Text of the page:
I think that just happens sometimes . . . you feel like you OUGHT to like the book, but it's just not clicking with you for some unknown reason. You never know; maybe you'll enjoy it more on a later re-read :-)

    1. Hahaha…I knew you'd appreciate that ;) I like it sometimes, but I think it's way too overdone in CFR.

      Yep, I think that's it. Hindsight is making me appreciate it a lot more than I did when reading it :)

  5. This sounds like a good book to read. And I understand how you feel about a book you don't know what to feel about, but as your think about it, you start to love it more and more once you read the whole entire book. I get that way sometimes about the books I've read

    1. It was pretty good, Brittany! Mm-hmm, that's just about the size of it. Maybe I'll reread it one of these days :)

  6. It's really interesting to hear both yours and Emma's opinion. I think it still sounds interesting to read, although I will make sure I feel like it, when I go to read it. ;D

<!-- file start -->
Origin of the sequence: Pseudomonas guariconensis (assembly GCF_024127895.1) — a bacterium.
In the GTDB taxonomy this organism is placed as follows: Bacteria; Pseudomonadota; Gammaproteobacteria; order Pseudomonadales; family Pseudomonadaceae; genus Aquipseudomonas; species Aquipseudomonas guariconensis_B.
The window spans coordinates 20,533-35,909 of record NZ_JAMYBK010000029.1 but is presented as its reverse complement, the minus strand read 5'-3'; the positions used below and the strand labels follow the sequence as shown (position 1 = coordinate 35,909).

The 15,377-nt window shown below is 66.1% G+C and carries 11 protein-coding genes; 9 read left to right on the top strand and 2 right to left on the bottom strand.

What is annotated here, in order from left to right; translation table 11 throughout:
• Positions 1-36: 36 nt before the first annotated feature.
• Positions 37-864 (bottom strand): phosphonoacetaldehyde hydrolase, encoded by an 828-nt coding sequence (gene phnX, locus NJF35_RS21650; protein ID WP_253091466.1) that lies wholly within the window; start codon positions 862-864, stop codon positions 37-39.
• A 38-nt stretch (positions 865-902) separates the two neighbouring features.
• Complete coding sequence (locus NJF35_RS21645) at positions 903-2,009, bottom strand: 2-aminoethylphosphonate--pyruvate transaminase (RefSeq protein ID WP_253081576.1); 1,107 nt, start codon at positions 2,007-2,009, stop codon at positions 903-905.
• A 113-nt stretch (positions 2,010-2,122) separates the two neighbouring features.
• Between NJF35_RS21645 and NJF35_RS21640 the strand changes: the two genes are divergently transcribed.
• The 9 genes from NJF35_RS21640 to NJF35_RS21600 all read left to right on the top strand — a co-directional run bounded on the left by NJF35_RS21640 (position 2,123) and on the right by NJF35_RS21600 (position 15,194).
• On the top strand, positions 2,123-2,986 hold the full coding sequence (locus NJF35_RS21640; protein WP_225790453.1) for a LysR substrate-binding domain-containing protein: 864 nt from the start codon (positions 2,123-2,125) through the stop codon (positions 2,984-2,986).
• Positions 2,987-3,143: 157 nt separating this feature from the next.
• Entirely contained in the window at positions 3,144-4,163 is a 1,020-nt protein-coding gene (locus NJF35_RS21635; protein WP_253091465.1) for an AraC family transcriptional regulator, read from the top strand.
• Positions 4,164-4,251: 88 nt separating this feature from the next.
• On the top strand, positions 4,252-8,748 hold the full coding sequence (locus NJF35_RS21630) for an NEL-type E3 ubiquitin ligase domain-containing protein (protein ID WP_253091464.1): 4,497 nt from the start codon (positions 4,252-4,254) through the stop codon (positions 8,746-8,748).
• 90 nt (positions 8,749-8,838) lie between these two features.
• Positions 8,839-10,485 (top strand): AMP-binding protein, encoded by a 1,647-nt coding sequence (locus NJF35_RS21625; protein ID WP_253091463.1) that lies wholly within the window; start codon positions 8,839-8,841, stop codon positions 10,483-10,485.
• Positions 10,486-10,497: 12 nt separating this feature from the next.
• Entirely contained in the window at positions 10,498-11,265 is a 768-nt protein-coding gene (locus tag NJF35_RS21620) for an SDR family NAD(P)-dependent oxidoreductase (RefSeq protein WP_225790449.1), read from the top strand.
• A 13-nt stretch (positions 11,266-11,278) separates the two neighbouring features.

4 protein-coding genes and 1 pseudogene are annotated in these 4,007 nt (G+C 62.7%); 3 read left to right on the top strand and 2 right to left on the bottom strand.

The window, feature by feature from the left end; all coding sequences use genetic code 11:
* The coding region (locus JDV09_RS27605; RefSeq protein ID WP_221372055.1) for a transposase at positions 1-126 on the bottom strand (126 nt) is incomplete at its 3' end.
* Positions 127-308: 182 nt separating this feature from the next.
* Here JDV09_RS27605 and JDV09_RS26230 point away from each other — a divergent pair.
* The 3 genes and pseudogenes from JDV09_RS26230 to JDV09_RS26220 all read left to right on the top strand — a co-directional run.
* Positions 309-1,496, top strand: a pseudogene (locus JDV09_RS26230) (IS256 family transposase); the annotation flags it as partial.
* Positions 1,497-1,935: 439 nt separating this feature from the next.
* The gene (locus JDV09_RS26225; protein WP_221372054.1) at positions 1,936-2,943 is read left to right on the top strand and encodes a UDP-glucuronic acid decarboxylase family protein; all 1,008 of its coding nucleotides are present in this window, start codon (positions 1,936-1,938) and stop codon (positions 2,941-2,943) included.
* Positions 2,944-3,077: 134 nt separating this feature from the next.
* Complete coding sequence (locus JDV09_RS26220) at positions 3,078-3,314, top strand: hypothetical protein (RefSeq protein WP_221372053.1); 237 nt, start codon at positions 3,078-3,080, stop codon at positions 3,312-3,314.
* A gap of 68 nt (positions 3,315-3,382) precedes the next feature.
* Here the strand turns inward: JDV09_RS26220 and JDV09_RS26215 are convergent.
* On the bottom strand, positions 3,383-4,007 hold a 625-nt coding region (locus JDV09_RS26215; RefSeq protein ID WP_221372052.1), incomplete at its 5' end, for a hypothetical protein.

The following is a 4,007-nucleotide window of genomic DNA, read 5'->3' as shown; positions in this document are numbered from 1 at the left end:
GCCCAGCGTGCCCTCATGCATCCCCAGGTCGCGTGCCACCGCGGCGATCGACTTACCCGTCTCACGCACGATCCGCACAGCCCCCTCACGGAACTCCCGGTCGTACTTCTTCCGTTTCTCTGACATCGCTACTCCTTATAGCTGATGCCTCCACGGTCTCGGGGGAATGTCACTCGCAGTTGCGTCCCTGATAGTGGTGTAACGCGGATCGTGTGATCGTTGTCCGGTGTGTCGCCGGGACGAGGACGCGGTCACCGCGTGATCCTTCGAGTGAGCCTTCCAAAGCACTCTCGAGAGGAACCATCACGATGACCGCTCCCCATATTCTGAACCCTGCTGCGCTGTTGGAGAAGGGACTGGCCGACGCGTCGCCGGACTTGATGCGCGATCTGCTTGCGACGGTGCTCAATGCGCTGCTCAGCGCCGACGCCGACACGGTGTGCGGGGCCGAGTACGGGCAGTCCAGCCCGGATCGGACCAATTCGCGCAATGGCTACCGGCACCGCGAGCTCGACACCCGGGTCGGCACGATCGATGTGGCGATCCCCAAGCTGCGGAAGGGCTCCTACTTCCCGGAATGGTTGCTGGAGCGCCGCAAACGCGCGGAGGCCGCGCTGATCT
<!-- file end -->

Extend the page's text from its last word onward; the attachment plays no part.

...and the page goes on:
Oh, and the picture with the lady in the huge hoop skirt. O_O She wouldn't be able to fit through the door even if she did turn sideways!
    ~Miss Meg

    1. Haha, sounds like a plan, Miss Meg ;D



Post a Comment

Comments make my day. Seriously. I'd be so happy if you commented. :)

I've gotten really bad about replying in a timely manner, but it's always my intention to do so eventually. (Even though it doesn't always happen. ;))

Popular posts from this blog

My take on the Elsie Dinsmore series.

Romeo and Juliet (2013) {review}

Christian Purity: Things That (Apparently) Need to Be Said